Harrisburg, PA – The Pennsylvania Department of Transportation (PennDOT) was joined today by the Pennsylvania State Police, the Pennsylvania Department of Education, Lower Allen Township Police, and West Shore School District transportation partners to reinforce the importance of school transportation safety and highlight the potential school transportation challenges posed by changing daylight conditions.
The results of Operation Safe Stop, an annual school bus enforcement and education initiative that was held on October 20 this year, were also announced.
Operation Safe Stop data revealed that participating school districts and law enforcement agencies reported 252 violations of the law, up from the 120 reported last year. The initiative is held in conjunction with local and state police departments, school districts, and pupil transportation providers to conduct enforcement, raise public awareness about the consequences of improper passing of school buses, and reduce occurrences. Convictions for breaking the School Bus Stopping Law decreased from 746 in 2019 to 314 in 2020.
"Although there were less convictions of the School Bus Stopping Law last year, one incident of passing a school bus is one too many, which is why we're reminding motorists of its importance," said PennDOT Deputy Secretary Kurt Myers. "With additional challenges such as darkness coinciding with more of our students' school bus ride times and the distraction of the quickly approaching holiday season, it is important that motorists remain vigilant while sharing the road with school buses and students,"
The School Bus Stopping Law requires motorists approaching a school bus with its red lights flashing and stop arm extended, to stop at least 10 feet from the bus. Motorists approaching from all directions are required to stop. However, motorists who encounter a school bus stopping on the opposite side of a divided highway are not required to stop when lanes of the highway are clearly separated by a divider, such as a concrete barrier or grassy median.
"The penalties if convicted of disobeying the law are a $250 fine, five points on your driving record and a 60-day license suspension," said Corporal Zeina Black, Permits and Bus Safety Unit Supervisor with the Pennsylvania State Police. "But even worse than these penalties, a tragedy could occur if either a driver or a student is not paying attention to their surroundings."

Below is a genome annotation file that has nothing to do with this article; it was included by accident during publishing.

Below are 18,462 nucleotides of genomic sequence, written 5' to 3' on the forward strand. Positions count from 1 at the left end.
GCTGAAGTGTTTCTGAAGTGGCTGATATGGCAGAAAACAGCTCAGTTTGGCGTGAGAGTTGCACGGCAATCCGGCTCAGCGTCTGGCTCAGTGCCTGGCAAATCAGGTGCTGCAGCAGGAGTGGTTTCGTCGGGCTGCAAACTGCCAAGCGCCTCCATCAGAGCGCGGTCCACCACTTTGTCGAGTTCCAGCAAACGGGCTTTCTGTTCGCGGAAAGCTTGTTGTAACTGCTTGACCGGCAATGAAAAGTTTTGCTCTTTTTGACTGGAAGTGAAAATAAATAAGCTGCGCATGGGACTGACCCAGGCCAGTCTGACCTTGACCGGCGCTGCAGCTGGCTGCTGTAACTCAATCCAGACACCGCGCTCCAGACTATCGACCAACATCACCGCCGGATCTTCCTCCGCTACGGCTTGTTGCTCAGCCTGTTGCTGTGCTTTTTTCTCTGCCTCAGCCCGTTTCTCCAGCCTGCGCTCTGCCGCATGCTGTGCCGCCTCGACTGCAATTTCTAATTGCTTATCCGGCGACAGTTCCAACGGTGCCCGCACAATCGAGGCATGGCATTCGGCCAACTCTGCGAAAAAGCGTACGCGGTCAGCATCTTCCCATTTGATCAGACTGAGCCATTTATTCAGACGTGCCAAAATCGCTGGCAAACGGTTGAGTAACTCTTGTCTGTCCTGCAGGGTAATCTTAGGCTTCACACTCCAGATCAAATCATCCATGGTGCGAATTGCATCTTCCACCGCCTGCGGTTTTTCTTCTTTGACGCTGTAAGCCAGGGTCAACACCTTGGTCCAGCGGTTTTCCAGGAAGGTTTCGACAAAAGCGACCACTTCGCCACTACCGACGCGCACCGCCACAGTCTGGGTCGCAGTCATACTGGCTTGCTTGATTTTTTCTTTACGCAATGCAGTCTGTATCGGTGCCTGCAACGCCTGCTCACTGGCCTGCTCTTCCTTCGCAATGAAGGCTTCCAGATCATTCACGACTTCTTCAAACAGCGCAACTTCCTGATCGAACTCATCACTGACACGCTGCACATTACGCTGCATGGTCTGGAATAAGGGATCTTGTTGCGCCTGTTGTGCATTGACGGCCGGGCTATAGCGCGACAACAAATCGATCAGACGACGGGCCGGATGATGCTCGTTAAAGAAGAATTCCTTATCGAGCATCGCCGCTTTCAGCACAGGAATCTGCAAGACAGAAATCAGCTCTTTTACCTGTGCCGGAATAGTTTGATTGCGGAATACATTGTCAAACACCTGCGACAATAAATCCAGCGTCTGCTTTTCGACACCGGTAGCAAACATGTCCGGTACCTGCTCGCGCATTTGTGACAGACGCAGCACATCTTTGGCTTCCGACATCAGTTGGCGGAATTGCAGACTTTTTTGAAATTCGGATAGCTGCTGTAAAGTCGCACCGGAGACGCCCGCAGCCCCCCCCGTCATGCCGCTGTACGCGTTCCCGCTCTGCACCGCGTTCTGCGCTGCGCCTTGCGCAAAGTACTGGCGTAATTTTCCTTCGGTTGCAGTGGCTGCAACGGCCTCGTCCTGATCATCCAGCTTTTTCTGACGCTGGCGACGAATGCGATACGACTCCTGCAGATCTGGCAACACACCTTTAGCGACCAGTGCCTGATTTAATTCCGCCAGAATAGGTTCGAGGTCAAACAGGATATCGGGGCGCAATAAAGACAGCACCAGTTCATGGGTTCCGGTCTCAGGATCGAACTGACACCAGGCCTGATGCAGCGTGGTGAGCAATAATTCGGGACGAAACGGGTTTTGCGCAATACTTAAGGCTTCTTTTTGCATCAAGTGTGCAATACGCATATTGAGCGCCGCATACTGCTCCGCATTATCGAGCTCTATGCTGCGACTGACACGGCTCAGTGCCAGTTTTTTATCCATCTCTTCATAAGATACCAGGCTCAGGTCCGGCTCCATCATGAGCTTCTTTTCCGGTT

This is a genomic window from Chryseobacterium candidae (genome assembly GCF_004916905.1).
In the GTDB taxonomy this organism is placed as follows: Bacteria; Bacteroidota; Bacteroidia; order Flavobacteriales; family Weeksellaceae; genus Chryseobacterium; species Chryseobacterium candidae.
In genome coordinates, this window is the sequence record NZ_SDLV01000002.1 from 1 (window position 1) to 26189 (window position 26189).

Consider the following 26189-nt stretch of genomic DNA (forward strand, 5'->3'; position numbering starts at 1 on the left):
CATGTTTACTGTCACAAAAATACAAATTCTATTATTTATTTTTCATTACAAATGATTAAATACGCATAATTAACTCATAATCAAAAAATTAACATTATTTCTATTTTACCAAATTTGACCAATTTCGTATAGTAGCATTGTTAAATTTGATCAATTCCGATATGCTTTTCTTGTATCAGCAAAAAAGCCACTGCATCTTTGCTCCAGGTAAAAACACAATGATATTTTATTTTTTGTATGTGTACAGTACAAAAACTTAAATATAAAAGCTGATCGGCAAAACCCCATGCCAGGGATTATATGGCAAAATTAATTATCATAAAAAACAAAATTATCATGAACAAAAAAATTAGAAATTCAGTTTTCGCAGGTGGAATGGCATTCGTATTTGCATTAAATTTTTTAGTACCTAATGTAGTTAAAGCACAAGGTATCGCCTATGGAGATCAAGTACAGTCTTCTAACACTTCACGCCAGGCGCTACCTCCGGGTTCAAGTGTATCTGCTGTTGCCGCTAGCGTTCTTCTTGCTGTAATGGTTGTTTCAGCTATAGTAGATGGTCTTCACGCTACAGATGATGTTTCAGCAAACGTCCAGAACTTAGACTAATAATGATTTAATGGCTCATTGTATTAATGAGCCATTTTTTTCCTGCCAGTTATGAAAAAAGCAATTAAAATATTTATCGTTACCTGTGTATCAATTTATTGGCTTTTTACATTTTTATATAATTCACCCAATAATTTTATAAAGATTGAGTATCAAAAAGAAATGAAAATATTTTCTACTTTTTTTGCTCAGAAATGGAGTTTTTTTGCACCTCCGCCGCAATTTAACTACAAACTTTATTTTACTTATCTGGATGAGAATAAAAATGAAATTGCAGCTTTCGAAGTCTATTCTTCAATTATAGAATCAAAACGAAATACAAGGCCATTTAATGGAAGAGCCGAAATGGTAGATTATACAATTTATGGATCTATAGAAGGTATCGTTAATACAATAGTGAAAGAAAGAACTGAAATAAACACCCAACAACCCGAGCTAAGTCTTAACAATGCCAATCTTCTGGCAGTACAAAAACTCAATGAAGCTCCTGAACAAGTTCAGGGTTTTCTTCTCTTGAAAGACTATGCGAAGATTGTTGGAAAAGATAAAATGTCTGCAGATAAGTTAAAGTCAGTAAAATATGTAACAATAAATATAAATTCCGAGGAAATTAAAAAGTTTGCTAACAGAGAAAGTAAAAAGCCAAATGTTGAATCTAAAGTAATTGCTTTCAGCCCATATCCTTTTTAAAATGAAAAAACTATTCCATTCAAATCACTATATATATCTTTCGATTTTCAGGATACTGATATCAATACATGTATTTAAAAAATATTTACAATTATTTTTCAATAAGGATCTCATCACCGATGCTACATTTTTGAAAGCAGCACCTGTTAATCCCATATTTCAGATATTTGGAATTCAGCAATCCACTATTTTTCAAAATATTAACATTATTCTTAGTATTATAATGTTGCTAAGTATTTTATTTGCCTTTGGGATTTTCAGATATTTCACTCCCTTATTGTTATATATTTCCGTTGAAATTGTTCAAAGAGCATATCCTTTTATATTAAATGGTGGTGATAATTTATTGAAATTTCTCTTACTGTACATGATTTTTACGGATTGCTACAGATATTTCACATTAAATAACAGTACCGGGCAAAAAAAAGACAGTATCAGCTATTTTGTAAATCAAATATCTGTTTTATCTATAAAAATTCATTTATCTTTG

Some safety tips for students to remember while waiting for or loading and unloading the bus include:
- Get to the school bus stop five minutes early, so you won´t have to run across the road to catch the school bus.
- When waiting for the school bus, stay away from traffic.
- Line up at least five giant steps away from the curb or the roadway to wait for the school bus.
- Never run after the school bus if it has already left the school bus stop.
- Never push when getting on or off the school bus.
"Student safety at school bus stops is a top priority that requires the cooperation and attention of all motorists," said John Kashatus, School Safety Education Advisor, Department of Education. "Local school districts work hard to identify the safest locations possible for school bus stops and to train their staff. But to ensure that students remain out of harm's way, we urge all drivers to be attentive and watch for the flashing lights of school buses and always stop when students are getting on and off."
For more information on school transportation and other safety subjects, visit the School Bus Safety page on PennDOT's website.
MEDIA CONTACTS: Diego Sandino, PennDOT, 717-787-0485
Cpl. Brent Miller, PSP, 717-783-5556
Casey Smith, PDE, 717-783-9803
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